Album Review: Avenged Sevenfold- “Hail to the King”

Avenged Sevenfold albums are usually hit or miss, but the metalcore/hard rock favorites from California have developed a decent track record as of late.  This continued, full-album resilience is more than evident on “Hail to the King,” the band’s latest record.

Unlike the entirely-modern roar of past works like “Nightmare” and “City of Evil,” “Hail to the King” pays a massive amount of tribute to the band’s heavy metal predecessors.  An immediate Metallica influence can be traced to the blistering intro, “Shepard of Fire, ” and is later carried on through “Crimson Day” and the pulsating Lar’s Ulrich-esque beat of “This Means War.”

There will be some who point a finger at A7X and yell “plagiarism,” but the open-minded will be able to recognize the original spin the band puts on each of the album’s tracks, homage or not.

Truth is, there is actually a notable amount of originality on “Hail to the King.”  “Coming Home,” “Requiem,” “Planets,” and the medival-themed title track transcend nearly every element of the band’s past material.  Furthermore, the album’s conclusion, “Acid Rain,” is one of the most beautiful and charged ballad songs the band has ever attempted.

Take the ambition of “Nightmare,” the hooks of “City of Evil,” and the dark subject matter of the self-titled album, compliment it with a healthy dose of classic metal homage, and top it off with something fresh and demonic.

What you’re left with is one of Avenged Sevenfold’s finest albums in quite a while.

All in all:

Standout Tracks:  “Shepard of Fire,” “Hail to the King,” “This Means War,” “Coming Home,” “Requiem,” “Acid Rain”

Avenged Sevenfold- “Hail to the King:” 4.5/5

Song Review: Korn- “Never, Never”

Korn fans rejoiced after the band recently rejoined with one of its key members, Brian “Head” Welch.  Absent for four albums, Welch previously helped give Korn classics like “Freak on a Leash” and “Got the Life” an extra kick with his dark, down-tuned playing style.

Naturally, as the band announced that they were working on a brand new album with Welch, fans grew increasingly eager to get a dose of vicious, guitar-heavy throwback Korn.

Instead, fans have been given “Never, Never,” a song that has carried on the dubstep-infused, pseudo-industrial experimentation of the band’s last album, “The Path of Totality.”  The resulting track is truly a head-scratcher.

 Though “Totality” was interesting, its appeal stemmed from the notion that the band was just trying a one-off experiment.  Now, with two guitars and re-charged batteries, it seemed like Korn was ready to return to their roots- the kinds of roots that turned them into a metal sensation in their hay day.

The untapped potential of “Never, Never” is frustrating.  The song could be worse- and it certainly has a catchy chorus- but all-in-all it comes as a slap in the face to those craving a “Follow the Leader” dual-guitar assault.

“Never, Never” builds little anticipation for the forthcoming “Paradigm Shift.”  The song-writing is there, but the arrangement makes no sense.  Welch has been under-utilized, which makes about as much sense as the Minnesota Vikings benching Adrian Peterson.

Korn- “Never, Never:” 2.5/5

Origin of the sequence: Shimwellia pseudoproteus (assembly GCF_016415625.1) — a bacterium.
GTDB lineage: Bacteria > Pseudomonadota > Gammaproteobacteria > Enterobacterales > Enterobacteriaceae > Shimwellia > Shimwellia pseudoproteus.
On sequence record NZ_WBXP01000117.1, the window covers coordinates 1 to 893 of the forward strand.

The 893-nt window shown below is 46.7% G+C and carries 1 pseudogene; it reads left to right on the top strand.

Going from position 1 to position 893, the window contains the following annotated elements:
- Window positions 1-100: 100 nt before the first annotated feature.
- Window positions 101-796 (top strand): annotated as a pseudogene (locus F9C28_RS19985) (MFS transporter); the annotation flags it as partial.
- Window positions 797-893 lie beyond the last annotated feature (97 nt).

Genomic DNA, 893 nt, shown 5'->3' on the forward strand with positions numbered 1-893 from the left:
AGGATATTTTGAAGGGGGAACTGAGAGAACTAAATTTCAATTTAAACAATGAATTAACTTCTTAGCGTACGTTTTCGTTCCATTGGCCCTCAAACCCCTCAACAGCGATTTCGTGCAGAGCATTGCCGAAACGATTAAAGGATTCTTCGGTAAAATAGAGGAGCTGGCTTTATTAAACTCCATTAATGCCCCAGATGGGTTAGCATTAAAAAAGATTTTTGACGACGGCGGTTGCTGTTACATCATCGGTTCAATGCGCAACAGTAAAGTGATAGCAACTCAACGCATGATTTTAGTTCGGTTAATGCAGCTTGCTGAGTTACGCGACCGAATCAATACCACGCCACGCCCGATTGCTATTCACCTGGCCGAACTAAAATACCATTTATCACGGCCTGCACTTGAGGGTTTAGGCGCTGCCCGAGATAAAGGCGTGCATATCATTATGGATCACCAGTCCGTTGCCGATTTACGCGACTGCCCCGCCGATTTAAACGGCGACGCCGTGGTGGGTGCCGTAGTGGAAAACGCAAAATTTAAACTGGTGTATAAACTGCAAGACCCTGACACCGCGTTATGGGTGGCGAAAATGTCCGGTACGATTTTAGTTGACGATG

Song Review: Pearl Jam- “Mind Your Manners”

When it comes to keeping things fresh and unexpected, Pearl Jam stand as experts.  The band has one of the most versatile catalogs of any band rooted in the Seattle grunge scene- ranging from the all-out furious (“Do the Evolution,” “Why Go”), to the beautifully melodic (“Just Breathe,” “Light Years”), to the emotionally powerful (“Black,” “Come Back.”)

Now, in wake of 2009’s smoothly-produced masterpiece, “Backspacer,” the band has called yet another audible- they have recorded a punk rock song.

Well…okay, “Mind Your Manners,” the band’s latest single, isn’t COMPLETELY a punk rock song, but it might as well be.  It’s fast, to the point, and plays like a backhand to the face.  Think “Spin the Black Circle” with a touch of Black Flag.

The song is like a 3 minute joyride in a hot-wired war vehicle – kicking into high gear with sputtering guitars and never stopping for air.

“Mind Your Manners” makes it clear that anything can happen on the forthcoming “Lightning Bolt.” Major Pearl Jam fans will immediately love the song.  Casual listeners might be a little confused at first, but will slowly conform to the track’s appeal.

Pearl Jam- “Mind Your Manners:”  4.5/5

Listen to “Mind Your Manners” Here:

Song Review: Avenged Sevenfold- “Hail to the King”

Avenged Sevenfold arguably has one of the most loyal and passionate fanbases of any modern heavy metal band.  So naturally, there should be a reasonable level of elation from deathbat worshipers everywhere in response to the band’s newest single, “Hail to the King.”

The song- hot off the presses as of two hours ago- is like a three-way hybrid of Iron Maiden, Guns N’ Roses, and Metallica.  It includes much of what one would expect from a standard A7X tune:  and a gravely M. Shadows vocal performance, a powerful rhythmic backdrop from Johnny Christ and Zacky Vengance, and a collection of Synyster Gates lead riffs that will hurt the fingers of the guitar-illiterate.  The only notable deviation from the band’s  typical metalcore/classic metal formula is the contributions of Arin Ilejay (who replaced the late James “The Rev” Sullivan earlier this year).  Ilejay pounds away at his kit and makes it clear that he is a solid replacement for a nearly irreplaceable musician.